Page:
Supreme Court Technology Law Blog
Edited by Rod Dixon, J.D., LL.M.
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This weblog was created to share ideas about the development of Computer Law and Cyberlaw issues that receive attention in federal court litigation, particularly those issues that reach the U.S. SUPREME COURT. This blog is edited by:
Rod Dixon, J.D., LL.M.
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Today, Congress will hold hearings on the proposed Patent Reform Act of 2007 as part of a potentially ambitious step toward patent law reform (Senate Bill 1145). Today’s Wall Street Journal includes an article identifying a divergence of interests between drug makers and technology companies on the suitability of certain so-called business methods patents. Technology companies want relief from dubious patents and drug makers do not, according to the Journal.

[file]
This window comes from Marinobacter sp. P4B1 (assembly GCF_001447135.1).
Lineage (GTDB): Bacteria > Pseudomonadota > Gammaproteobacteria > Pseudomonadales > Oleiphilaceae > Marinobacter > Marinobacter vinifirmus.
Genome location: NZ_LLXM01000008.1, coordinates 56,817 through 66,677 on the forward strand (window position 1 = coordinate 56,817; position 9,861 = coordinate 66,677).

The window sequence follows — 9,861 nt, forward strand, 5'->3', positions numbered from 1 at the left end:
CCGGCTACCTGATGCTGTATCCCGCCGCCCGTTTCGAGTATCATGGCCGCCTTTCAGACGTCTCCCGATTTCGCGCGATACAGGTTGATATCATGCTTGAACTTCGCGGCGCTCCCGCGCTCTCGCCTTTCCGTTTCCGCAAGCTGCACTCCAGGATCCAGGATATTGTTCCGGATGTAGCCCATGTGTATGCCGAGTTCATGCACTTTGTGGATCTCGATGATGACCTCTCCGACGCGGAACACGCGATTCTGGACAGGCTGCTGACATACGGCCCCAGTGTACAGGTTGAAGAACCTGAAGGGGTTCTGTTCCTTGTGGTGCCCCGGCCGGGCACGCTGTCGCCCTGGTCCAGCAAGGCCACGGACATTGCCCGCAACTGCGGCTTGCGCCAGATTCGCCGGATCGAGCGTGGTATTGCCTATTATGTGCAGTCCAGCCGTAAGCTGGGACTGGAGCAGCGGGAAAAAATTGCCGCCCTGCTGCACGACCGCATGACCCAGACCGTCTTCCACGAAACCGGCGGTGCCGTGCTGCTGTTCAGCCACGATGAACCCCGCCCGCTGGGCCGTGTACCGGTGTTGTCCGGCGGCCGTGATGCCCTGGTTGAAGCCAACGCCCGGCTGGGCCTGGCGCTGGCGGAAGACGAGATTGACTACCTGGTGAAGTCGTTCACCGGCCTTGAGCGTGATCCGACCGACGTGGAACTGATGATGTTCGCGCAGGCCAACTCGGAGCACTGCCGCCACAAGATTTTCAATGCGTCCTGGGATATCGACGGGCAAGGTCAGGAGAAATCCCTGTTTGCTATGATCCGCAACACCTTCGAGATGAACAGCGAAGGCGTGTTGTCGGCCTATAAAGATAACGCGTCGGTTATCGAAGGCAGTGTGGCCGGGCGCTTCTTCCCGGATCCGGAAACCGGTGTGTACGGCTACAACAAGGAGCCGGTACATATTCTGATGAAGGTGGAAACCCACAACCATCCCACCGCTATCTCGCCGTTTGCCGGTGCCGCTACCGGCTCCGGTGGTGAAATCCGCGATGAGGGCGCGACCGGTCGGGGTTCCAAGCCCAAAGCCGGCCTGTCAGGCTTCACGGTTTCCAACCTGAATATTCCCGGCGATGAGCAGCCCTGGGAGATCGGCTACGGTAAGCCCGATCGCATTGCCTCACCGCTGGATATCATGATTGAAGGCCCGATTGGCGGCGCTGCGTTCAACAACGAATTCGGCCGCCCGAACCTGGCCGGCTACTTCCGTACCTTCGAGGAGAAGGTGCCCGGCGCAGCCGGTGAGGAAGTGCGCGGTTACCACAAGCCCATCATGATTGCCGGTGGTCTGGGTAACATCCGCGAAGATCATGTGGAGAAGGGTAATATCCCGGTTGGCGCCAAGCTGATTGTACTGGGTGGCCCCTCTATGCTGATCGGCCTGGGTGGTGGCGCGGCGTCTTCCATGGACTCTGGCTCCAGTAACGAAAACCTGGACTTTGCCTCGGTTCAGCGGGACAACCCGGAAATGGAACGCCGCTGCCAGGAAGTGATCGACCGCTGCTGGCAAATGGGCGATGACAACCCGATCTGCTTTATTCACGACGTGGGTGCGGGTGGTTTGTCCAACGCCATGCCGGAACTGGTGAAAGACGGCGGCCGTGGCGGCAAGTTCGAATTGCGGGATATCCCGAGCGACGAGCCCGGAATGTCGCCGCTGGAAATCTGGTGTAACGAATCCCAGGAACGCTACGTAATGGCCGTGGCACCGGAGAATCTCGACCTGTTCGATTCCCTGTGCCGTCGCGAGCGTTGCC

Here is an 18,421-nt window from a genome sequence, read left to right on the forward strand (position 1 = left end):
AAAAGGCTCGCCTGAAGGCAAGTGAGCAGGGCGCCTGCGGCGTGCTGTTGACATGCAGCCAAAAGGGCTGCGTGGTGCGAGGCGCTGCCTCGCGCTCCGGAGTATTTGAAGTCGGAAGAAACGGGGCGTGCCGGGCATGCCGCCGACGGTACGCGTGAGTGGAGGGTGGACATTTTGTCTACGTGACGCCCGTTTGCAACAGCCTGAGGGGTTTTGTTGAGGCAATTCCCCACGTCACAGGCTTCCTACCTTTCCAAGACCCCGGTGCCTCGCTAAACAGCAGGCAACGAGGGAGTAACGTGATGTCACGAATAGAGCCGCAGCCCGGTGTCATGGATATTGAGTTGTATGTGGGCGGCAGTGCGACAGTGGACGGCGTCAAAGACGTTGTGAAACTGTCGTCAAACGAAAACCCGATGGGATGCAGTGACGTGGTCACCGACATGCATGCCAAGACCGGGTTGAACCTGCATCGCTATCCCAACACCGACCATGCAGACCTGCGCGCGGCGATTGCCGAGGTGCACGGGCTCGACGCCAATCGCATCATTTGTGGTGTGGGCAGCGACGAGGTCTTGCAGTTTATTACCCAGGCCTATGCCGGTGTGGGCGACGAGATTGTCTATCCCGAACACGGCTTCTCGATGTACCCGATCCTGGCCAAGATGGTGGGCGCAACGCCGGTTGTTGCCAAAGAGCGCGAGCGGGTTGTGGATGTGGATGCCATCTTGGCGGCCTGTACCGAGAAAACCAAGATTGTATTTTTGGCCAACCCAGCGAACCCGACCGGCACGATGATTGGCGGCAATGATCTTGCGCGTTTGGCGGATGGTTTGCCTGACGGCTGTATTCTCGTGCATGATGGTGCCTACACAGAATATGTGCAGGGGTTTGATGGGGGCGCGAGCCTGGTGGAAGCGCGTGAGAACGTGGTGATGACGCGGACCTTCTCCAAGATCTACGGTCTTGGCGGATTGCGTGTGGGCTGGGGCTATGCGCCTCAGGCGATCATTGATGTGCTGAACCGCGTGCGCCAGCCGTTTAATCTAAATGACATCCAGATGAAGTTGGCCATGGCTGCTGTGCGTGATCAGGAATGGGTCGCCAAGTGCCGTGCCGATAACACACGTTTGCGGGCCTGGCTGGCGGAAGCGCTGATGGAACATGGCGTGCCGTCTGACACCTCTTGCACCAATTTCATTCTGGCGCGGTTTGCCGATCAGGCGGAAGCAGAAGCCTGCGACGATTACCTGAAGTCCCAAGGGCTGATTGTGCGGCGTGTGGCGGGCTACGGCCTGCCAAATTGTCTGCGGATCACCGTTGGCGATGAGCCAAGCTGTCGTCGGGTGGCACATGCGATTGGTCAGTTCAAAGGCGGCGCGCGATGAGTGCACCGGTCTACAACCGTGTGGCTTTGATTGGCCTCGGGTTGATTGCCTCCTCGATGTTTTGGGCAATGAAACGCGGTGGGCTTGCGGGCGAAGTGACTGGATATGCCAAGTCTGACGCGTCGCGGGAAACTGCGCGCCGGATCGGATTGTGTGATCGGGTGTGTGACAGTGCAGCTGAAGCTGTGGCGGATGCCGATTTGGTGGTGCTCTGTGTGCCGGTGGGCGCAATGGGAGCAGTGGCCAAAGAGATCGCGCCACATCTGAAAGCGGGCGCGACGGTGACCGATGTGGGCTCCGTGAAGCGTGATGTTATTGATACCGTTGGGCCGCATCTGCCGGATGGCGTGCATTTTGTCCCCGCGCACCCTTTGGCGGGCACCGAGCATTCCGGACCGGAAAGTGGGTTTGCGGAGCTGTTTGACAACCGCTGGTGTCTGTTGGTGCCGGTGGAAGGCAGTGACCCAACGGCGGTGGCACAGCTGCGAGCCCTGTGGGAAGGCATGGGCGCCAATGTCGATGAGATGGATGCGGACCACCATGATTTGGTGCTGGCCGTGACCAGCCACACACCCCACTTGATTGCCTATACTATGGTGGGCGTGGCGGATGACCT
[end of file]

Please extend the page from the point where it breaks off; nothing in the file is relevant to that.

The current version of the Patent Reform Act of 2007 appears to be largely a series of changes in process (e.g., giving priority to the first to file rather than the first to invent), but there are proposed changes that impact the scope of patents. (A summary and copy of the current legislation is available from Patently-O Patent Law Blog).
One example is the proposal to explicitly conform section 103 of the Patent Act to the Supreme Court’s rejection of the Federal Circuit’s formalistic approach to reviewing prior art when assessing patentability of claimed inventions.
Even so, if this proposed legislation is a reliable measure of what ultimately may be enacted, unfortunately, we can be assured that we will not get legislation that squarely addresses what is needed for genuine subject matter reform of patent law.